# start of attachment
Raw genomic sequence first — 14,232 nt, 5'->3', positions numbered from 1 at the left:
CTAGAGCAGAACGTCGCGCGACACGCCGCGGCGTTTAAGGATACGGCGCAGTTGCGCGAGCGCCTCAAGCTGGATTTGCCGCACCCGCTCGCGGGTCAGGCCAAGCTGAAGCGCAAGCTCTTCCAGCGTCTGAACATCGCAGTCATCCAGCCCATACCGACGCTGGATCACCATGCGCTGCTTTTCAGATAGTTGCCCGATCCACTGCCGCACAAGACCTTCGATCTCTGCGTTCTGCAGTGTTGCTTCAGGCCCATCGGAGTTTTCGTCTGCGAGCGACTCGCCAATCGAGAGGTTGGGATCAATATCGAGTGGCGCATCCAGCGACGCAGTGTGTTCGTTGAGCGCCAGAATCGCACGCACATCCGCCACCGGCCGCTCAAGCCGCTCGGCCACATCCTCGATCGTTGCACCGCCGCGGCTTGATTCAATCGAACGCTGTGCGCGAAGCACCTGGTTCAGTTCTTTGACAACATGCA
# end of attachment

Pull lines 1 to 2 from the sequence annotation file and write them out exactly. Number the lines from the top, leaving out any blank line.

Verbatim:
Raw genomic sequence first — 14,232 nt, 5'->3', positions numbered from 1 at the left:
CTAGAGCAGAACGTCGCGCGACACGCCGCGGCGTTTAAGGATACGGCGCAGTTGCGCGAGCGCCTCAAGCTGGATTTGCCGCACCCGCTCGCGGGTCAGGCCAAGCTGAAGCGCAAGCTCTTCCAGCGTCTGAACATCGCAGTCATCCAGCCCATACCGACGCTGGATCACCATGCGCTGCTTTTCAGATAGTTGCCCGATCCACTGCCGCACAAGACCTTCGATCTCTGCGTTCTGCAGTGTTGCTTCAGGCCCATCGGAGTTTTCGTCTGCGAGCGACTCGCCAATCGAGAGGTTGGGATCAATATCGAGTGGCGCATCCAGCGACGCAGTGTGTTCGTTGAGCGCCAGAATCGCACGCACATCCGCCACCGGCCGCTCAAGCCGCTCGGCCACATCCTCGATCGTTGCACCGCCGCGGCTTGATTCAATCGAACGCTGTGCGCGAAGCACCTGGTTCAGTTCTTTGACAACATGCA